Among all of President Donald Trump’s many character flaws, perhaps the most unfortunate one is a lack of empathy, especially for those who need it the most. But compassion is a necessary trait for any president, who, as head of state, often has to comfort and console Americans in times of crisis.

Take the case of Puerto Rico. As then tropical storm Dorian bore down on the island last Wednesday morning with a likelihood that it would become a hurricane, the president tweeted, “We are tracking closely tropical storm Dorian as it heads, as usual, to Puerto Rico. FEMA and all others are ready, and will do a great job,” referring to the Federal Emergency Management Agency. “When they do, let them know it, and give them a big Thank You – Not like last time. That includes from the incompetent Mayor of San Juan!” There were no words of support for the three million Puerto Ricans who could be in the path of the storm. There was no address to the nation as of this writing Saturday to express the president’s concern and to explain just how he was mobilizing national resources to meet the threat.

In a later tweet the same day, as Dorian was becoming a hurricane, Trump continued his verbal vendetta with some of its leaders: “Puerto Rico is one of the most corrupt places on earth. Their political system is broken and their politicians are either incompetent or Corrupt. Congress approved Billions of Dollars last time, more than anyplace else has ever gotten, and it is sent to Crooked Pols. No good! And by the way, I’m the best thing that’s ever happened to Puerto Rico!” He also tweeted: “Wow! Yet another storm heading for Puerto Rico. Will it ever end? Congress approved 92 Billion Dollars for Puerto Rico last year, an all-time record of its kind ‘anywhere’.” Trump was referring to Hurricane Maria which struck the island two years ago, killing nearly 3,000 Puerto Ricans – a number which Trump still disputes. He still had nothing to say about the tragedy. And the $92 billion was a figure which the White House came up with.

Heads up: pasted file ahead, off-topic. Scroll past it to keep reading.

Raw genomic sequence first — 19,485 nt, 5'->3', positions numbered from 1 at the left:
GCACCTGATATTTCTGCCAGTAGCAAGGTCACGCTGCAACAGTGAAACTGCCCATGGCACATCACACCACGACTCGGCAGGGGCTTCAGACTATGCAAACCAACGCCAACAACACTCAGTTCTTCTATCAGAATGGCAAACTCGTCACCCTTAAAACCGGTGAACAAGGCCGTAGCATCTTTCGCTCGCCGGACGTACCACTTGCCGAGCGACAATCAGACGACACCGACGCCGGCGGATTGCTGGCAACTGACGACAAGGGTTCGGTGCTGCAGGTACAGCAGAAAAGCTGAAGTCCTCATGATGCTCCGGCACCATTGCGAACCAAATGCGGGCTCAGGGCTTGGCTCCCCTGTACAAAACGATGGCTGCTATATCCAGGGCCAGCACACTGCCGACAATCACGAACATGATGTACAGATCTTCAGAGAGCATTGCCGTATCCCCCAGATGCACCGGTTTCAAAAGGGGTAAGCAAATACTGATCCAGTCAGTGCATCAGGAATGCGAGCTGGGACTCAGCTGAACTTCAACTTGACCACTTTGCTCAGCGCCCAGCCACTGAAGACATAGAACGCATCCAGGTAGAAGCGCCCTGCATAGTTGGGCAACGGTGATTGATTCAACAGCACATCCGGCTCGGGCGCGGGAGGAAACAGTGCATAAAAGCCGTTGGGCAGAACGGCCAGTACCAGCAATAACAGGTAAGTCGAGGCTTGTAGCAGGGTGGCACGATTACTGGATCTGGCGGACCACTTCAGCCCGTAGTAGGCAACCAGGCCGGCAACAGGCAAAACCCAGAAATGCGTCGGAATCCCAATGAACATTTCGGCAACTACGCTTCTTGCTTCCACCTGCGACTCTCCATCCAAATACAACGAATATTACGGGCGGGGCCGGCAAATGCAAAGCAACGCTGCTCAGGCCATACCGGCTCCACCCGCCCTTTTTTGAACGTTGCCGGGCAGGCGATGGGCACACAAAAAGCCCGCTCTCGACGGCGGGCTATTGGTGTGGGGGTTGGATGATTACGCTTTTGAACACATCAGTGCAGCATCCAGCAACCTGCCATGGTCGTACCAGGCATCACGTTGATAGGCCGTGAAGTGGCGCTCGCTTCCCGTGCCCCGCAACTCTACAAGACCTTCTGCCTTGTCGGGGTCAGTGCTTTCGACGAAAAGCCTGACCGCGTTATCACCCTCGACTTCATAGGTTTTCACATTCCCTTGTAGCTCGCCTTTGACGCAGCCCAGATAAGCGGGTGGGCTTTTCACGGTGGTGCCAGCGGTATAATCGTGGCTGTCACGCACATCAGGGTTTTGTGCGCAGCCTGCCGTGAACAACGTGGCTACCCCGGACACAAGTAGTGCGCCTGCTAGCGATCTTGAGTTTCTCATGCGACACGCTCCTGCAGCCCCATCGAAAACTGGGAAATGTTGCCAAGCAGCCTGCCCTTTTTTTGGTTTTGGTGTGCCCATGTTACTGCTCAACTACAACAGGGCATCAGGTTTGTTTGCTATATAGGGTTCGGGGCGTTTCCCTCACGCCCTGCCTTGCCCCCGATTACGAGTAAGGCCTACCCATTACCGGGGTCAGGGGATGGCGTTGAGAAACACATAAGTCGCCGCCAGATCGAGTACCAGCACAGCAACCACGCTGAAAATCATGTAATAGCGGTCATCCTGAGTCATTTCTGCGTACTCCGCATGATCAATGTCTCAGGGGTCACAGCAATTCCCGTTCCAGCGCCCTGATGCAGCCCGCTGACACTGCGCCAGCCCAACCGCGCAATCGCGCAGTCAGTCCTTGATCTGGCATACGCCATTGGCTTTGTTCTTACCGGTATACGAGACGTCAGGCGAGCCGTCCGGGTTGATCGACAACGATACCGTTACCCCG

Congress appropriated $42.7 billion, of which the federal government was required to spend at least $20.8 billion. The amount actually spent was $13.8 billion.

In all of his comments on Puerto Rico, Trump has given the impression that he is talking about some alien impoverished nation which wants only to benefit from American largesse.

But, as he must know very well, Spain ceded the 4,320-square-mile island to the U.S.
on Dec. 10, 1898, under the Treaty of Paris. Puerto Rico is an American territory, its political status now just short of statehood and all its people are American citizens. That makes the president responsible for the safety of Puerto Rico and Puerto Ricans and obligated to do everything possible to help them in time of need.

Dorian did little damage to the island but that does not minimize the need for the aid for the Maria recovery, even though Trump has said the destruction then was not “a catastrophe like Katrina.” Of course, the federal government, under President George W. Bush, failed the people of New Orleans, 1,833 of whom drowned.

This much is common to both New Orleans and Puerto Rico: poverty and the problems it creates. Trump does not like such places, as he made clear when he used a derogatory word to describe Haiti and African countries.

This mean-spiritedness also undergirds his inhumane immigration policy which, most recently, saw him getting ready to divert $155 million from FEMA’s Disaster Relief Fund to help pay for his border wall.

This attitude, however, is not peculiar to Trump. Daniel Immerwahr noted in his book, “How to Hide an Empire,” that the former president of Columbia University and Nobel Laureate Nicholas Murray Butler opposed admitting Hawai’i and Alaska to the union because it would “mark the beginning of the end of the United States as we have known it.” Talking about Hawai’i, a Massachusetts newspaper remarked, ‘We do not want those people to help govern the country. When future issues arise in the United States, we do not want a situation where vital decisions may depend upon two half-breed senators.”

One writer said, “It is one thing to admit scattered communities of white, or nearly white, men into the rights of citizenship but quite a different matter to act in the same way with a closely packed and numerous brown people.” “Puerto Ricans,” Immerwahr remarked, “had a history of serving as subjects for experimental medical research, from anemia to mustard gas. Their poverty and marginal position in U.S. history made them all-too-convenient fodder.” That includes residents of the Puerto Rican island of Vieques, where, for more than 60 years, the U.S. Navy carried out military tests.

The Atlantic magazine asked in 2016 whether alarmingly high cases of illnesses such as heart disease and cancer are a legacy of those tests.

This is the Puerto Rico, a U.S. territory whose residents are American citizens, that the president has no qualms about denigrating in the most heartless terms. He did not call off his trip to Poland when Dorian was bearing down on the island but did so when the storm shifted to West Palm Beach. Cynics could see a link to the fact that Trump’s Mar-a-Lago resort is located nearby. That is the level to which public discourse has degenerated.